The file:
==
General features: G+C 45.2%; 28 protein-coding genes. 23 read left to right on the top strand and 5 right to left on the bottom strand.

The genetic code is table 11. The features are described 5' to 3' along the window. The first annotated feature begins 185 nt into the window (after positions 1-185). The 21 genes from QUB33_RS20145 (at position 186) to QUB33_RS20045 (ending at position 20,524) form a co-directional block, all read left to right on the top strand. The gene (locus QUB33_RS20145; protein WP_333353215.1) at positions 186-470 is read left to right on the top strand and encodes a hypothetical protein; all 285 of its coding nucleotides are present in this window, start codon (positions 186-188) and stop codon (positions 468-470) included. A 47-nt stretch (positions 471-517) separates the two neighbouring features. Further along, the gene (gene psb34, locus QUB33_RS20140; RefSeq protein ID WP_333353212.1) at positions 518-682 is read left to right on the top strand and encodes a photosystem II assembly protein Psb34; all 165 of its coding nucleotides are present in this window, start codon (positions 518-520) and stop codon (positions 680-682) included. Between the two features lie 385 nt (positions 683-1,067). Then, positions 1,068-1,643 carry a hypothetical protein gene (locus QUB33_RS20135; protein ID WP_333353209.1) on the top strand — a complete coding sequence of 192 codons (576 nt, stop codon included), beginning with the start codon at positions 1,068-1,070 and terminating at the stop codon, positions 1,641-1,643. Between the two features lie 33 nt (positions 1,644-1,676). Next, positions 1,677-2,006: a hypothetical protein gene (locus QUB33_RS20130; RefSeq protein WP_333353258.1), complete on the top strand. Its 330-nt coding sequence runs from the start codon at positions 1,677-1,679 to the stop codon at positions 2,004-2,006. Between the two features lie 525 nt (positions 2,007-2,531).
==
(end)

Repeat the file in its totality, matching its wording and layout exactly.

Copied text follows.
General features: G+C 45.2%; 28 protein-coding genes. 23 read left to right on the top strand and 5 right to left on the bottom strand.

The genetic code is table 11. The features are described 5' to 3' along the window. The first annotated feature begins 185 nt into the window (after positions 1-185). The 21 genes from QUB33_RS20145 (at position 186) to QUB33_RS20045 (ending at position 20,524) form a co-directional block, all read left to right on the top strand. The gene (locus QUB33_RS20145; protein WP_333353215.1) at positions 186-470 is read left to right on the top strand and encodes a hypothetical protein; all 285 of its coding nucleotides are present in this window, start codon (positions 186-188) and stop codon (positions 468-470) included. A 47-nt stretch (positions 471-517) separates the two neighbouring features. Further along, the gene (gene psb34, locus QUB33_RS20140; RefSeq protein ID WP_333353212.1) at positions 518-682 is read left to right on the top strand and encodes a photosystem II assembly protein Psb34; all 165 of its coding nucleotides are present in this window, start codon (positions 518-520) and stop codon (positions 680-682) included. Between the two features lie 385 nt (positions 683-1,067). Then, positions 1,068-1,643 carry a hypothetical protein gene (locus QUB33_RS20135; protein ID WP_333353209.1) on the top strand — a complete coding sequence of 192 codons (576 nt, stop codon included), beginning with the start codon at positions 1,068-1,070 and terminating at the stop codon, positions 1,641-1,643. Between the two features lie 33 nt (positions 1,644-1,676). Next, positions 1,677-2,006: a hypothetical protein gene (locus QUB33_RS20130; RefSeq protein WP_333353258.1), complete on the top strand. Its 330-nt coding sequence runs from the start codon at positions 1,677-1,679 to the stop codon at positions 2,004-2,006. Between the two features lie 525 nt (positions 2,007-2,531).